One question I have is this going to do a lot of processing on top of the adjacency matrix for each thread to calculate the best possible way, using an algorithm called D * (a dynamic version of A *), I will run all threads at the same time on our matrix, but is in doubt following the adjacency matrix would be simpler for being a matrix between vertices, since the incidence matrix is the relationship between vertices and edges, seeing the side of the result to be returned should be the vertices of the path then calculated, and this is what I still can not see, do not know if I should spend a label for the vertices in the matrix, or how.

Thank you very much for the help.

Hello Luis,

There are many design choices for implementing a Graph that should be used for GPU computations. And I do not have enough experience to say which implementation might be the best for a specific algorithm. I just thought that creating an adjacency list with structs and pointers on the GPU will probably be difficult and complicated, and that it might be hard to optimize it, because there can be no memory coalescing and it’s hard to use shared memory in this case.

Additionally, a massively parallel version of an A* (or D*) algorithm is certainly not trivial. You should take care that the representation of your graph on the GPU matches the algorithm AND the specific requirements for GPU computations. (I assume that you know that simply taking standard CPU algorithms and data structures, and replacing a “for(…)” loop with a kernel that is executed by 1000 threads most often does not work so well…)

In any case, please do not overestimate my comments, since I’m NOT a CUDA expert :o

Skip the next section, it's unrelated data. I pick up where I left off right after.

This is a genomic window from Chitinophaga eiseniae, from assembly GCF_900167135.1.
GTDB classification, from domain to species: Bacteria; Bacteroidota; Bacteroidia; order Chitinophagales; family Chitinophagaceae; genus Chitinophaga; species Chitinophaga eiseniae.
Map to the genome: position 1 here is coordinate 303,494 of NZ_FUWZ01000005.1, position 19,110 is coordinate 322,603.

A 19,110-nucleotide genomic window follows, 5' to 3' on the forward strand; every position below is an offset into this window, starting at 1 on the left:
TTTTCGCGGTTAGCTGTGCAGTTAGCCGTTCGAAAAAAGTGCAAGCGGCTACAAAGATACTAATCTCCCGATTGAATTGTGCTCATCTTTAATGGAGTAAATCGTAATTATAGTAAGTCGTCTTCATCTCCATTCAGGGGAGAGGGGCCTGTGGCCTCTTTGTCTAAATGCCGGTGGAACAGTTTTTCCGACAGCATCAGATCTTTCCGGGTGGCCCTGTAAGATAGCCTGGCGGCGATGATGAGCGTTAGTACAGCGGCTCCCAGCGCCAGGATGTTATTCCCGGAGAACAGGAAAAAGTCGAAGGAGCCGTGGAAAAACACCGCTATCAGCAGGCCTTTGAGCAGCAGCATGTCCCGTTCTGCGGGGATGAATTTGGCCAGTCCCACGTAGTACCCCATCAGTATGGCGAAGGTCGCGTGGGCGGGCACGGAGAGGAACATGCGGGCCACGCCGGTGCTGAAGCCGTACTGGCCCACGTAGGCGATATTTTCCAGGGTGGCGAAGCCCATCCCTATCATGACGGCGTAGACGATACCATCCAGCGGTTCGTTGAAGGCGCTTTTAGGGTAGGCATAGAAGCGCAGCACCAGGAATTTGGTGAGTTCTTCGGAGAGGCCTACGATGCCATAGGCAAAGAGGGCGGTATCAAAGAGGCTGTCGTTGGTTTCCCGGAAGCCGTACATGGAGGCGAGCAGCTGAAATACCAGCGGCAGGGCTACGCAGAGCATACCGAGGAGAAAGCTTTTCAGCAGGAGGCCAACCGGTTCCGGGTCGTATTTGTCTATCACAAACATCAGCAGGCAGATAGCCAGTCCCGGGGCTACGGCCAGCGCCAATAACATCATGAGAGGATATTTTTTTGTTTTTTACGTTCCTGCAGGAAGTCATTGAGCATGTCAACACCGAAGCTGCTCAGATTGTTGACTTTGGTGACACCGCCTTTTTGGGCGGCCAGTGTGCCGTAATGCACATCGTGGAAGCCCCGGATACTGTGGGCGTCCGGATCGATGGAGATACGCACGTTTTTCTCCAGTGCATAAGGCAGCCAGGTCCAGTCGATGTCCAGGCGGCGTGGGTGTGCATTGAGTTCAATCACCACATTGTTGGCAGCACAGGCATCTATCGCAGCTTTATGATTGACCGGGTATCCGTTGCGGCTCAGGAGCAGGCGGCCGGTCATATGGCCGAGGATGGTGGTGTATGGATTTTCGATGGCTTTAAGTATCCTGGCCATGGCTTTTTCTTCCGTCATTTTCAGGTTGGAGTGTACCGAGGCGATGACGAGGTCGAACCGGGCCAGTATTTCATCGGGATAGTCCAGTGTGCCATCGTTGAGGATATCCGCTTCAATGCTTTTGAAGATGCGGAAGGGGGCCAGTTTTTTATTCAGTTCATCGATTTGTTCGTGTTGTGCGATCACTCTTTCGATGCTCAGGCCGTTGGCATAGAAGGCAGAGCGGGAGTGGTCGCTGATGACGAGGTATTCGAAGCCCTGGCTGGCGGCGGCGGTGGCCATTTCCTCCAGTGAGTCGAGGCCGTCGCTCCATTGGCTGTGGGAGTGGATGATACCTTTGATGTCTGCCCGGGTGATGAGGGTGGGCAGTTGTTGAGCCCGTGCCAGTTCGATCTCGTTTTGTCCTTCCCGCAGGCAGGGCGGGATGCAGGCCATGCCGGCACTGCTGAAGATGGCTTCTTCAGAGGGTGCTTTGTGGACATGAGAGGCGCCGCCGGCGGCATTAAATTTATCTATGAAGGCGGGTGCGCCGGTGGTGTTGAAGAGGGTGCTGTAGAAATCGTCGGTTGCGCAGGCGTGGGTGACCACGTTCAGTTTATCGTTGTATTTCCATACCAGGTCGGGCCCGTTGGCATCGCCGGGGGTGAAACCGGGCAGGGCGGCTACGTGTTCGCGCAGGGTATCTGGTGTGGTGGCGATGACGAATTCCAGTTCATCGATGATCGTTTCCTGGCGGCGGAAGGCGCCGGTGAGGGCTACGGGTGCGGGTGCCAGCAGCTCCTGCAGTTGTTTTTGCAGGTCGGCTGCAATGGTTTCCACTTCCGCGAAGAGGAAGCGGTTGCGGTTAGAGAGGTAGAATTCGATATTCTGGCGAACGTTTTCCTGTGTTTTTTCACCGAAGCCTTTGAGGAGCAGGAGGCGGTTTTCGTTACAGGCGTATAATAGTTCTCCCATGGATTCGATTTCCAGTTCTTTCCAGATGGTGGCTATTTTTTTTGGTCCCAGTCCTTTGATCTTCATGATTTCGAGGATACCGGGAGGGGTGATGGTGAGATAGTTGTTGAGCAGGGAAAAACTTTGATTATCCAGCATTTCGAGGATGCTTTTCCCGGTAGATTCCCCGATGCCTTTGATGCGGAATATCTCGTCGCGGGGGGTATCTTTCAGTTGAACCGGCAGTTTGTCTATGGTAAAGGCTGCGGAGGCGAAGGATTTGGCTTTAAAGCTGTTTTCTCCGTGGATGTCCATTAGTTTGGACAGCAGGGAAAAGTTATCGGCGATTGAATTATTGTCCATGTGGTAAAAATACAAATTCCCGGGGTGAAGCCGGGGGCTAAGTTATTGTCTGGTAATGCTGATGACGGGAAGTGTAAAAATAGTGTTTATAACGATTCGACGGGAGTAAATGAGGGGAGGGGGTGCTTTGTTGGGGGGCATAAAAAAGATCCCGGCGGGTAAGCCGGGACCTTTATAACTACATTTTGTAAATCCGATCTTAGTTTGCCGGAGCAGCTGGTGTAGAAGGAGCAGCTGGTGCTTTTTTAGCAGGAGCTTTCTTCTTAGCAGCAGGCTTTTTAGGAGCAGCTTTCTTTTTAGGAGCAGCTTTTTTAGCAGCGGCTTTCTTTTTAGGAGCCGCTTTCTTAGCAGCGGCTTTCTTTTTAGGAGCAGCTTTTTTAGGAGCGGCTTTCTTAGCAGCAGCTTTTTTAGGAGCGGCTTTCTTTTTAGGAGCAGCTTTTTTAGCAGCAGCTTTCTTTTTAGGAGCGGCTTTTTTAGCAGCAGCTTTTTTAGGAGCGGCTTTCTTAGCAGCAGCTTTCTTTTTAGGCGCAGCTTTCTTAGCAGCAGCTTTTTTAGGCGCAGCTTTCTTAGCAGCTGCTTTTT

Concerning the “adjacency list without pointers”: I just thought that one possible representation of the graph could be as a matrix where each row represents a vertex, and each column represents the adjacencies of this vertex. That is, a matrix that is simply filled with the data that may be obtained by traversing the adjacency list. For example, for the image in the link that you posted, you might have a matrix like

```
V | Matrix
--+------------
1 | 2 3 . .
2 | 1 4 5 .
3 | 1 6 7 .
4 | 2 8 . .
5 | 2 8 . .
6 | 3 8 . .
7 | 3 8 . .
8 | 4 5 6 7
```

With an adjacency list, you can traverse all vertices that are adjacent to a given vertex like this:

```
Adjacencies current = vertex->adj;
while (current != NULL)
{
printf("Vertex is adjacent to %d
", current->vertexIndex);
current = current->next;
}
```

Similarly, with such a matrix, you could traverse them like this:

```
int column = 0;
int current = matrix[v*n+column];
while (current != 0)
{
printf("Vertex is adjacent to %d
", current);
column++;
current = matrix[v*n+column];
}
```

(only a rough sketch)

The weights (costs) of the edges could be stored similarly

```
V | Matrix
--+------------
1 | 0.1 0.2 . .
2 | 0.2 0.3 .
...
```

indicating that the edge between vertex 1 and vertex 2 has weight 0.1